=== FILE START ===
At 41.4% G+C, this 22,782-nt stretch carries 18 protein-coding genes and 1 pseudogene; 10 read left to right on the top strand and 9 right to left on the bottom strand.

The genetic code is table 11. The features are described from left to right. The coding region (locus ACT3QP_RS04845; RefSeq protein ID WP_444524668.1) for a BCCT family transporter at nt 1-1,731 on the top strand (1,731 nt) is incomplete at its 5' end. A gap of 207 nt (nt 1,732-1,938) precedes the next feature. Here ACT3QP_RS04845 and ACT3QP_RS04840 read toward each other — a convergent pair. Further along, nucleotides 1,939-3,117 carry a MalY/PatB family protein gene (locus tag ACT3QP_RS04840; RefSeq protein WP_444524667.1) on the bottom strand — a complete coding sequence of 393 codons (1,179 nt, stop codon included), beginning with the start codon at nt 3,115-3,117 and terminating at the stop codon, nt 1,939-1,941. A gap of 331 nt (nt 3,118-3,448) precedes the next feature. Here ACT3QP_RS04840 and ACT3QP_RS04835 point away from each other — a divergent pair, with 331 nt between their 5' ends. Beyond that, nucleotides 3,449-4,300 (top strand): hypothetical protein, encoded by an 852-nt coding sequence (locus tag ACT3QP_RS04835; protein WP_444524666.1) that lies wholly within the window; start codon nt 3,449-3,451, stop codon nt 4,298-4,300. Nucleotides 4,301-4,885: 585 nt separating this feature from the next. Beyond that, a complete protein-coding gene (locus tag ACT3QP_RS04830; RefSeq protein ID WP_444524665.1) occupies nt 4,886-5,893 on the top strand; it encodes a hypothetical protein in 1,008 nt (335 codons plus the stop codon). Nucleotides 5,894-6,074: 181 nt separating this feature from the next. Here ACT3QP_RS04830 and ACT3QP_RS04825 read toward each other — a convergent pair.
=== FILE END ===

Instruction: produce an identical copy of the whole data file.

At 41.4% G+C, this 22,782-nt stretch carries 18 protein-coding genes and 1 pseudogene; 10 read left to right on the top strand and 9 right to left on the bottom strand.

The genetic code is table 11. The features are described from left to right. The coding region (locus ACT3QP_RS04845; RefSeq protein ID WP_444524668.1) for a BCCT family transporter at nt 1-1,731 on the top strand (1,731 nt) is incomplete at its 5' end. A gap of 207 nt (nt 1,732-1,938) precedes the next feature. Here ACT3QP_RS04845 and ACT3QP_RS04840 read toward each other — a convergent pair. Further along, nucleotides 1,939-3,117 carry a MalY/PatB family protein gene (locus tag ACT3QP_RS04840; RefSeq protein WP_444524667.1) on the bottom strand — a complete coding sequence of 393 codons (1,179 nt, stop codon included), beginning with the start codon at nt 3,115-3,117 and terminating at the stop codon, nt 1,939-1,941. A gap of 331 nt (nt 3,118-3,448) precedes the next feature. Here ACT3QP_RS04840 and ACT3QP_RS04835 point away from each other — a divergent pair, with 331 nt between their 5' ends. Beyond that, nucleotides 3,449-4,300 (top strand): hypothetical protein, encoded by an 852-nt coding sequence (locus tag ACT3QP_RS04835; protein WP_444524666.1) that lies wholly within the window; start codon nt 3,449-3,451, stop codon nt 4,298-4,300. Nucleotides 4,301-4,885: 585 nt separating this feature from the next. Beyond that, a complete protein-coding gene (locus tag ACT3QP_RS04830; RefSeq protein ID WP_444524665.1) occupies nt 4,886-5,893 on the top strand; it encodes a hypothetical protein in 1,008 nt (335 codons plus the stop codon). Nucleotides 5,894-6,074: 181 nt separating this feature from the next. Here ACT3QP_RS04830 and ACT3QP_RS04825 read toward each other — a convergent pair.